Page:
The flow is getting stronger with small increments of time
And eddies of new ideas are increasingly hard to find
You need all that the other has, it’s your right to seize the day
But in all your acquisitions you will soon be swept away
There’s a common consensus and an uncomfortable cheer
A reverberating chorus that anyone can hear
It sings, “Leave your cares behind you, just grab tenaciously”
This lulling sense of purpose will destroy us rapidly
With each verse Graffin’s voice becomes more passionate and uplifted and this works particularly well in the last verses because they describe what it feels like to want to follow the uncharted path of the uninhibited self: “You need all that the other has, it’s your right to seize the day / But in all your acquisitions you will soon be swept away.” The last verse is a plea to abandon society for utter freedom: “It sings, ‘Leave your cares behind you just grab tenaciously’ / This lulling sense of purpose will destroy us rapidly.” To live by society’s rules is to subscribe to the concept of a life purpose which is ultimately destructive because it places the logical self above the instinctive self. I love “Against the Grain” not just because it’s a punk song about going against the flow—it’s about following the intuitive self with total abandon.
What I think “Ode to Dirt” and “Against the Grain” have in common is their shared sense of what it means to be rooted in a natural form of existence. Both speakers are coming from a place of logic and intellect and their conclusions are the same: what feels most natural should be at the center, whether it’s dirt (a life-giving force) or the self (intuitive and free-thinking). For me, Olds’s work and Bad Religion’s music fuse the intellect with the primal self in ways that are truly liberating. “Ode to Dirt” and “Against the Grain” propose better ways of encountering the natural world that isn’t reliant on structural forces that cause humans to act against their own instincts. The speaker in Olds’s poem had overlooked dirt and as a result became worshipful of it; the speaker in the Bad Religion song struggled against societal notions of the self and ultimately decided that to go against the oppressive flow was more life-affirming than to succumb to it. On a personal level, these concepts are incredibly important to me as a poetry reader and a music listener; they inspire me to be as holistically authentic as possible.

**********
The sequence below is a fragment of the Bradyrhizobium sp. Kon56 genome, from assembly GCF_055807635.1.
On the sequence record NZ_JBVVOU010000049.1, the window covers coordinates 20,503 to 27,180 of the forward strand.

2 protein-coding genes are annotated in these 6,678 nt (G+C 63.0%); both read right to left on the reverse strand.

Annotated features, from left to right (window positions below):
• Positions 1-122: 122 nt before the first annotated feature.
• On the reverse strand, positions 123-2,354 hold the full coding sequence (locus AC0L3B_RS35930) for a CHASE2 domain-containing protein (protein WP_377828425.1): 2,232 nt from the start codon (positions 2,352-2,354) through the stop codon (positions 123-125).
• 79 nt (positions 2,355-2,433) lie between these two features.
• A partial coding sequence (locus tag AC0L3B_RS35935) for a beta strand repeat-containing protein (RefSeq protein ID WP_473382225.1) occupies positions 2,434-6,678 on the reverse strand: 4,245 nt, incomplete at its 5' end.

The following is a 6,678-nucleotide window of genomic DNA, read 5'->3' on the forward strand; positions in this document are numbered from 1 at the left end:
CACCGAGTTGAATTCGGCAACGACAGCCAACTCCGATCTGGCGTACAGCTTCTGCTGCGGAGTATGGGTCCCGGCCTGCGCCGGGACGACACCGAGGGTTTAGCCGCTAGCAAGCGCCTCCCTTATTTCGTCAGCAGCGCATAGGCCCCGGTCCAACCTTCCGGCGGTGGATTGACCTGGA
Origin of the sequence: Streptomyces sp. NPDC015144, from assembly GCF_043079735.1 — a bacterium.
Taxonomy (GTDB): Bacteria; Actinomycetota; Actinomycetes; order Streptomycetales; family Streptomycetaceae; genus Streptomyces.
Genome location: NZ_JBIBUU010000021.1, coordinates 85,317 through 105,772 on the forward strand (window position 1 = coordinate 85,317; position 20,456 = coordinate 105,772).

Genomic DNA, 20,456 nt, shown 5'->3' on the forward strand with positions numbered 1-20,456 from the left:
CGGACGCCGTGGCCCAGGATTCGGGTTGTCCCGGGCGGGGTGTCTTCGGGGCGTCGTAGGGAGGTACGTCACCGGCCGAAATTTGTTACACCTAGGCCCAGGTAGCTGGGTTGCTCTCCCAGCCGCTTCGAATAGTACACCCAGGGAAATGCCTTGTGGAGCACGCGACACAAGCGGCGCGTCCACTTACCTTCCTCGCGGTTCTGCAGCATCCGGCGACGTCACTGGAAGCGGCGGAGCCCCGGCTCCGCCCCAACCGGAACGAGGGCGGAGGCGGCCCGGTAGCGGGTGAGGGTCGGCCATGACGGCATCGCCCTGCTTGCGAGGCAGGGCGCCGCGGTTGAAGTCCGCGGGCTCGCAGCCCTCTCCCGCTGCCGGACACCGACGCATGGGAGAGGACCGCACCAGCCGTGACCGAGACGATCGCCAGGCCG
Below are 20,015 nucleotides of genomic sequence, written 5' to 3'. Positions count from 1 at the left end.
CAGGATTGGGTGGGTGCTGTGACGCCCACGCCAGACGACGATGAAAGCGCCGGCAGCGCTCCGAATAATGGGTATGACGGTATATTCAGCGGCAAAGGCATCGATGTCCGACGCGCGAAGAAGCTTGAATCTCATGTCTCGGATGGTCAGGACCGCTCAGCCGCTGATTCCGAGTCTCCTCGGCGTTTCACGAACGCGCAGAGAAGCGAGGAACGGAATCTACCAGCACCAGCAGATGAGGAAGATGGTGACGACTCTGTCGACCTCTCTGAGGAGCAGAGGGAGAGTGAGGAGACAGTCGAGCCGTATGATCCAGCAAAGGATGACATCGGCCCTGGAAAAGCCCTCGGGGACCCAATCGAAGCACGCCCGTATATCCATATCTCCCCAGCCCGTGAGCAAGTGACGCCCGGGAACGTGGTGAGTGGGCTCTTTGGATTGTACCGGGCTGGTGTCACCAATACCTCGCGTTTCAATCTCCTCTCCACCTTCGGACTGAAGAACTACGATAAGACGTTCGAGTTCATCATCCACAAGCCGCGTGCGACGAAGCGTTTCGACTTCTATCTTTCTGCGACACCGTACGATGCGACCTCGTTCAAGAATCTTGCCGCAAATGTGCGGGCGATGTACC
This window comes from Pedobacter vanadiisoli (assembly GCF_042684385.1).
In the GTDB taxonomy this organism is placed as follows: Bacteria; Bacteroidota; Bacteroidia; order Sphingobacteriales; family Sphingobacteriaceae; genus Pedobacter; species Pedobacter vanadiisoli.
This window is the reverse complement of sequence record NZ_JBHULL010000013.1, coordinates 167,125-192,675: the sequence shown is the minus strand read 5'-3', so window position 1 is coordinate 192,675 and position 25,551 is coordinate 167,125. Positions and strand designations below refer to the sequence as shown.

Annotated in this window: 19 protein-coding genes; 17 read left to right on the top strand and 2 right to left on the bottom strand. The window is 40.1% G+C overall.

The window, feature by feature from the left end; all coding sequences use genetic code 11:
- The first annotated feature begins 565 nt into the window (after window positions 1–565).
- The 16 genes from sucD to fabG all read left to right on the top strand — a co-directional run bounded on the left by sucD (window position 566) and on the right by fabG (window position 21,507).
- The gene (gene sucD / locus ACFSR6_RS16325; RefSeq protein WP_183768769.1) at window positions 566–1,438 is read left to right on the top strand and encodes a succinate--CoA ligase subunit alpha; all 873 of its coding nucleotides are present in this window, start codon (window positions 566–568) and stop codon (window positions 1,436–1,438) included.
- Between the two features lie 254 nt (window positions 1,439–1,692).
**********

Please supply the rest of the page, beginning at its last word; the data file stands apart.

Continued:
July 5, 2021